Metabolic engineering of Clostridium autoethanogenum

Liew, Fung Min (2016) Metabolic engineering of Clostridium autoethanogenum. PhD thesis, University of Nottingham.

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Gas fermentation has emerged as a promising technology that converts waste gases containing CO, CO2 and H2 (also known as syngas) into fuels and chemical commodities. Employed by LanzaTech Inc., Clostridium autoethanogenum is an industrial acetogen that converts gases into ethanol, 2,3-butanediol, acetate, and lactate. Metabolic engineering offers unique opportunities to eliminate side-products, synthesize novel, high-value molecules as diversification strategies, and increase productivities of natural products. However, there had been no scientific reports of genetic manipulation of this acetogen so the overall goal of this PhD project was to develop genetic tools for this gas-utilizing microorganism and construct a hyper-ethanol producing strain via metabolic engineering. The formulation of electroporation and conjugation procedures allowed exogenous DNA to be routinely introduced into the bacterial host. ClosTron mutagenesis and Allele-Coupled Exchange (ACE) techniques were fully exemplified in this bacterium during the construction of knockout, in-frame deletion, and overexpression mutants. Carbon monoxide dehydrogenases (cooS1, cooS2 and acsA) were specifically targeted to elucidate their roles in supporting CO oxidation and carbon fixation. In the ethanol formation pathway, inactivation of bi-functional aldehyde/alcohol dehydrogenases (adhE1 and adhE2) impaired growth on pure CO but elevated ethanol titres. Conversely, inactivation of the more highly expressed aldehyde:ferredoxin oxidoreductase (aor1), but not the weakly expressed aor2, significantly reduced ethanol production, highlighting the importance of aor1 in autotrophic ethanol formation. A double KO mutant of aor1 and aor2 was also generated via ClosTron mutagenesis and pyrE-mediated allelic exchange. In an effort to engineer a robust biocatalyst, the native chaperone systems groESL and/or grpE-dnaK-dnaJ were overexpressed in C. autoethanogenum, resulting in enhanced tolerance towards ethanol, heat and salts. In summary, this study demonstrated the genetic tractability of C. autoethanogenum and revealed gene targets for future metabolic engineering of a hyper-ethanol producing acetogen.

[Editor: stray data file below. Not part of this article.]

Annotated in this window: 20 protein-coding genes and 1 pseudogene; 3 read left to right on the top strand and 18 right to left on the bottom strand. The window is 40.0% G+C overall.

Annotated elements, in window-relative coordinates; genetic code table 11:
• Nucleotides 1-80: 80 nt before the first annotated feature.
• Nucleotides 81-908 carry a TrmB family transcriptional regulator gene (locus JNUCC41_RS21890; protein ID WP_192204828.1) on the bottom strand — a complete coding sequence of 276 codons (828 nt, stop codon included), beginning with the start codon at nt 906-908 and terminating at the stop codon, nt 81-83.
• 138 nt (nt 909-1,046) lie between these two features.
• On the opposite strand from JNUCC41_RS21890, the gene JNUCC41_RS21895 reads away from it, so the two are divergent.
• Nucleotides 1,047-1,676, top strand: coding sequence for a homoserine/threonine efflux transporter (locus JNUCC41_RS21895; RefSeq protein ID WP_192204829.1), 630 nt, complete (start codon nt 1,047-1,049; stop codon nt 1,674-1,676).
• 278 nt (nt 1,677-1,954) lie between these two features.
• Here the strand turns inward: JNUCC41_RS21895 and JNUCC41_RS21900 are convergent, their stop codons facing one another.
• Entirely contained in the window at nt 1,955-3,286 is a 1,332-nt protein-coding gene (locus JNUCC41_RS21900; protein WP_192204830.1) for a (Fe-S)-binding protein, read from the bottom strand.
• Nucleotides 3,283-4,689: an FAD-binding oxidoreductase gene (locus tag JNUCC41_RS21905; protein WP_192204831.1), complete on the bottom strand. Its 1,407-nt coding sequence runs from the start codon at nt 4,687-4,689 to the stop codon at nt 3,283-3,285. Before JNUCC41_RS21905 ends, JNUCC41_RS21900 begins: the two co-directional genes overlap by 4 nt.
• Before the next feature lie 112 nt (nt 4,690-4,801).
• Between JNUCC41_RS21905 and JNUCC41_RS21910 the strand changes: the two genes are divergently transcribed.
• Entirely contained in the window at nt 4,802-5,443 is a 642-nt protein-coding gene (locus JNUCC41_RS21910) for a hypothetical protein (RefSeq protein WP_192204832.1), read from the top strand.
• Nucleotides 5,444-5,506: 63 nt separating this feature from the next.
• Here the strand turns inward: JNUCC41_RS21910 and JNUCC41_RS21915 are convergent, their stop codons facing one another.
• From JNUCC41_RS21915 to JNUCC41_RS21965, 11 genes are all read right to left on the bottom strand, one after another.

Item Type: Thesis (University of Nottingham only) (PhD)
Supervisors: Minton, Nigel
Winzer, Klaus
Keywords: Gas fermentation ; Metabolic Engineering ; Acetogen ; Genetic Tools
Subjects: Q Science > QR Microbiology > QR 75 Bacteria. Cyanobacteria
QS-QZ Preclinical sciences (NLM Classification) > QW Microbiology. Immunology
QS-QZ Preclinical sciences (NLM Classification) > QW Microbiology. Immunology > QW1 Microbiology
Faculties/Schools: UK Campuses > Faculty of Medicine and Health Sciences > School of Life Sciences
Item ID: 32451
Depositing User: Liew, Fung
Date Deposited: 09 Oct 2018 08:23
Last Modified: 08 Feb 2019 10:31

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